None of the 100 largest U.S. mutual funds supported any of the 33 global warming resolutions filed with U.S. companies in 2005, according to a proxy voting report commissioned by Ceres, an investor coalition. However, a new survey by the Civil Society Institute, a research and advocacy organization, shows a majority of U.S. mutual fund investors want their fund managers to vote in favor of such resolutions and to actively screen companies linked to climate change problems.
According to the poll, 79% of respondents "think that companies should analyze the long-term financial impacts that global warming will have on their businesses and on the potential value of their stock to people who either own shares directly or indirectly through a mutual fund," the statement said.
"Mutual funds, which are responsible for the retirement investments of millions of investors, should join in with their institutional investor peers" involved in the issue, Alisa Gravitz, executive director of Co-op America, a consumer and investor organization and a member of Ceres, said in a statement.
"Mutual fund investors and their funds are completely at odds today on the topic of global warming," Pam Solo, president of Civil Society Institute, said in the statement. "The fact that mutual funds are 'missing in action' on climate change is an unacceptable situation that investors should insist on changing."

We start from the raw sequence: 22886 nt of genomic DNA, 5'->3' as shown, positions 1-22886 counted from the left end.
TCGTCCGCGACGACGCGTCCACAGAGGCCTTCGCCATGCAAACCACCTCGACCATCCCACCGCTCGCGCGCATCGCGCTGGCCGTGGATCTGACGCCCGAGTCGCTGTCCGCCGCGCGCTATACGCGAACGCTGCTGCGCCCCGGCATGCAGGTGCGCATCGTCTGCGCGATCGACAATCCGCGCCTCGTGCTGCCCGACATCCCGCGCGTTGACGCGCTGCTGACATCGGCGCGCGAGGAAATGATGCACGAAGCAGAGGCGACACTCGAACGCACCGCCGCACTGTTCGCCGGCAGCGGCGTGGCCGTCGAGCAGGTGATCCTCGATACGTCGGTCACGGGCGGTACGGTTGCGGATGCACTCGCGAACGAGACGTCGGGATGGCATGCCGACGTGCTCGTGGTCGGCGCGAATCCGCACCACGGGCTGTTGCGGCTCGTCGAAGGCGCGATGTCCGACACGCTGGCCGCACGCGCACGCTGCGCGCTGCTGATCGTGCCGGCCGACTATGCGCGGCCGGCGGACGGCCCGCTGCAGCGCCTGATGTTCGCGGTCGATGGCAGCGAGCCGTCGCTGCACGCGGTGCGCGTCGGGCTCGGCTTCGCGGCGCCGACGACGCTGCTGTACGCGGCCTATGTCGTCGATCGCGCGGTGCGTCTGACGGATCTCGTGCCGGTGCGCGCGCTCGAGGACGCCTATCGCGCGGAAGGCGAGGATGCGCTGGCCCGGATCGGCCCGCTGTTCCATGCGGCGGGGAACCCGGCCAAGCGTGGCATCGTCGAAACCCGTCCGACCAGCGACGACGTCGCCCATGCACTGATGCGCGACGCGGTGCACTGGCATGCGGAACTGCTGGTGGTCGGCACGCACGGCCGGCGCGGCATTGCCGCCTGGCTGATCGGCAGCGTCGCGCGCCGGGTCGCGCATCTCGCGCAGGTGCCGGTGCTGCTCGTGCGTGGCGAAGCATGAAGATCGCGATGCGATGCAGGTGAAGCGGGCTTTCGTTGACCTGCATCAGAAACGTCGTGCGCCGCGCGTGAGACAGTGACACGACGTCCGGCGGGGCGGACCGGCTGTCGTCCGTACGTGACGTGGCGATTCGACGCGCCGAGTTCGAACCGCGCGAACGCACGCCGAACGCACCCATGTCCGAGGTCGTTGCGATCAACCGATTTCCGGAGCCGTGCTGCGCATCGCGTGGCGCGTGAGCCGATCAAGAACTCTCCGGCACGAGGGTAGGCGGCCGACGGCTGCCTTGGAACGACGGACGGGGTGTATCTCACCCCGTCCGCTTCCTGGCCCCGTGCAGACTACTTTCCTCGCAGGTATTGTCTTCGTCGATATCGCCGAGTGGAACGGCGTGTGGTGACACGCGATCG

Charles Freadhoff, American Funds spokesman, said, "We don't ever discuss reasons for our votes."
"Most policy issues, while we may support them philosophically, generally don't create shareholder value and therefore we abstain from voting on such matters, said John Deming, spokesman for Vanguard, which abstained from voting on the resolutions in question last year.
Both fund spokesmen noted their proxy voting guidelines and votes are posted on their websites.
Vincent Loporchio, Fidelity spokesman, said: "Our mutual funds are managed with one overriding goal: to provide the greatest possible return to fund shareholders. In achieving that goal, our investment managers may consider a variety of risks ... that are likely to have a bearing on a company's future earnings. If it is shown that global climate risk poses a real and measurable risk to a particular company's future earnings, that could well be a factor taken into account in an evaluation of the overall investment merits of a particular company..A proxy vote may happen once a year. We're buying and selling stocks every day based on our fundamental research and analysis. That process, in our experience, contributes more to overall investment returns for our mutual fund shareholders than proxy voting."
Among Interfaith Center on Corporate Responsibility members and associates, 30 shareholder proposals on global warming have been filed at 25 companies so far for the 2006 proxy season, according to its EthVest database.